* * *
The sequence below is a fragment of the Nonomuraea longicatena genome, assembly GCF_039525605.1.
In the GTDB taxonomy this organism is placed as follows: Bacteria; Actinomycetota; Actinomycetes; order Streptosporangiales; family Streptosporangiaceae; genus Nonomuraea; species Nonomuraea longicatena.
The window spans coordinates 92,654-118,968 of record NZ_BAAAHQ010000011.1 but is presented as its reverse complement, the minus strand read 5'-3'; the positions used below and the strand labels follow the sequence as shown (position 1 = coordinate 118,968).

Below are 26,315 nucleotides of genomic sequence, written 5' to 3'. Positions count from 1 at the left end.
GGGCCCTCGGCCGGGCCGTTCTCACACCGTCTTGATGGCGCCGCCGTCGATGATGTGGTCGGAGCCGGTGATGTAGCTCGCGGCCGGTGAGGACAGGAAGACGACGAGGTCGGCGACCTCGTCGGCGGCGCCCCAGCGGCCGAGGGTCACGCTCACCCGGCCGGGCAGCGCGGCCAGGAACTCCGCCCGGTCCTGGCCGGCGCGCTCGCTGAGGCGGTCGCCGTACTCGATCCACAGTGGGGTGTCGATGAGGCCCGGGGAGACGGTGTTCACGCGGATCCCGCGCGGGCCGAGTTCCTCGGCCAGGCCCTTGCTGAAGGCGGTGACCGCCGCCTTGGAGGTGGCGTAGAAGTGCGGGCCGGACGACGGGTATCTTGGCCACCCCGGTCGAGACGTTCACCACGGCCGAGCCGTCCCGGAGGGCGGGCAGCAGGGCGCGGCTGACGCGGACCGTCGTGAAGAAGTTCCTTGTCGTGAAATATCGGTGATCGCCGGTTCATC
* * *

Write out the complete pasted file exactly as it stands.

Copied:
The sequence below is a fragment of the Nonomuraea longicatena genome, assembly GCF_039525605.1.
In the GTDB taxonomy this organism is placed as follows: Bacteria; Actinomycetota; Actinomycetes; order Streptosporangiales; family Streptosporangiaceae; genus Nonomuraea; species Nonomuraea longicatena.
The window spans coordinates 92,654-118,968 of record NZ_BAAAHQ010000011.1 but is presented as its reverse complement, the minus strand read 5'-3'; the positions used below and the strand labels follow the sequence as shown (position 1 = coordinate 118,968).

Below are 26,315 nucleotides of genomic sequence, written 5' to 3'. Positions count from 1 at the left end.
GGGCCCTCGGCCGGGCCGTTCTCACACCGTCTTGATGGCGCCGCCGTCGATGATGTGGTCGGAGCCGGTGATGTAGCTCGCGGCCGGTGAGGACAGGAAGACGACGAGGTCGGCGACCTCGTCGGCGGCGCCCCAGCGGCCGAGGGTCACGCTCACCCGGCCGGGCAGCGCGGCCAGGAACTCCGCCCGGTCCTGGCCGGCGCGCTCGCTGAGGCGGTCGCCGTACTCGATCCACAGTGGGGTGTCGATGAGGCCCGGGGAGACGGTGTTCACGCGGATCCCGCGCGGGCCGAGTTCCTCGGCCAGGCCCTTGCTGAAGGCGGTGACCGCCGCCTTGGAGGTGGCGTAGAAGTGCGGGCCGGACGACGGGTATCTTGGCCACCCCGGTCGAGACGTTCACCACGGCCGAGCCGTCCCGGAGGGCGGGCAGCAGGGCGCGGCTGACGCGGACCGTCGTGAAGAAGTTCCTTGTCGTGAAATATCGGTGATCGCCGGTTCATC